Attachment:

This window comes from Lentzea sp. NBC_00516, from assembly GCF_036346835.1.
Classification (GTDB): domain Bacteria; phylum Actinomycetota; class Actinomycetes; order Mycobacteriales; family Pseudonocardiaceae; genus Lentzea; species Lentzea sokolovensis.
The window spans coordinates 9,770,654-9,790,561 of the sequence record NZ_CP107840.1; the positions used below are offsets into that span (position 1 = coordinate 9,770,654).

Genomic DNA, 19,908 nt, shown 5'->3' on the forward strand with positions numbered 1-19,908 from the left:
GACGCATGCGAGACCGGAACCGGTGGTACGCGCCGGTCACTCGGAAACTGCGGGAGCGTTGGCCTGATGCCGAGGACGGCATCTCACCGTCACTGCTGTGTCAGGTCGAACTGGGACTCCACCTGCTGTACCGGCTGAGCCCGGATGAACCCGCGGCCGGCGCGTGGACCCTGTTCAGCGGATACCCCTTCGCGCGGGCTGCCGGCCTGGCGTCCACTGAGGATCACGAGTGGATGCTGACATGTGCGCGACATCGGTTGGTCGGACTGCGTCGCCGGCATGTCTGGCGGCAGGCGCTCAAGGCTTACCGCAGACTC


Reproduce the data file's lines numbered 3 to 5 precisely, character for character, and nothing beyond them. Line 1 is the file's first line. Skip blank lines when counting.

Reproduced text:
The window spans coordinates 9,770,654-9,790,561 of the sequence record NZ_CP107840.1; the positions used below are offsets into that span (position 1 = coordinate 9,770,654).

Genomic DNA, 19,908 nt, shown 5'->3' on the forward strand with positions numbered 1-19,908 from the left:
GACGCATGCGAGACCGGAACCGGTGGTACGCGCCGGTCACTCGGAAACTGCGGGAGCGTTGGCCTGATGCCGAGGACGGCATCTCACCGTCACTGCTGTGTCAGGTCGAACTGGGACTCCACCTGCTGTACCGGCTGAGCCCGGATGAACCCGCGGCCGGCGCGTGGACCCTGTTCAGCGGATACCCCTTCGCGCGGGCTGCCGGCCTGGCGTCCACTGAGGATCACGAGTGGATGCTGACATGTGCGCGACATCGGTTGGTCGGACTGCGTCGCCGGCATGTCTGGCGGCAGGCGCTCAAGGCTTACCGCAGACTC